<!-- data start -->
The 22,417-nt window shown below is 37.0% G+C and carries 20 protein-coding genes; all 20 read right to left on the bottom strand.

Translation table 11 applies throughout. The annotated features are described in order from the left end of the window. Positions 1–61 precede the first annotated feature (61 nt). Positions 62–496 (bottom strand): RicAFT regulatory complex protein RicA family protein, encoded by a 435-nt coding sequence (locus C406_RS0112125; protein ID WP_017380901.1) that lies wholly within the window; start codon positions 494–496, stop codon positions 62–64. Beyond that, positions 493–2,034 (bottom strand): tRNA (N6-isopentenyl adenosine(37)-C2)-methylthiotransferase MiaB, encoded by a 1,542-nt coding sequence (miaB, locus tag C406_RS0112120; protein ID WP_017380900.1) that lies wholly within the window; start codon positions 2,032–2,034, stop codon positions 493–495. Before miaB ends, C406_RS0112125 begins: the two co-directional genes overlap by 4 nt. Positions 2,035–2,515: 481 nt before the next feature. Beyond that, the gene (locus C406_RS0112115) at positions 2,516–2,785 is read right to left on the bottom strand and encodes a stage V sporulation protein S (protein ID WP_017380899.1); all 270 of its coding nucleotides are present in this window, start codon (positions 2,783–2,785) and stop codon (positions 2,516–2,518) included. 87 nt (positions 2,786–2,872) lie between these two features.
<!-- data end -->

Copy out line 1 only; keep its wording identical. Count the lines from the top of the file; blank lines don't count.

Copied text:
The 22,417-nt window shown below is 37.0% G+C and carries 20 protein-coding genes; all 20 read right to left on the bottom strand.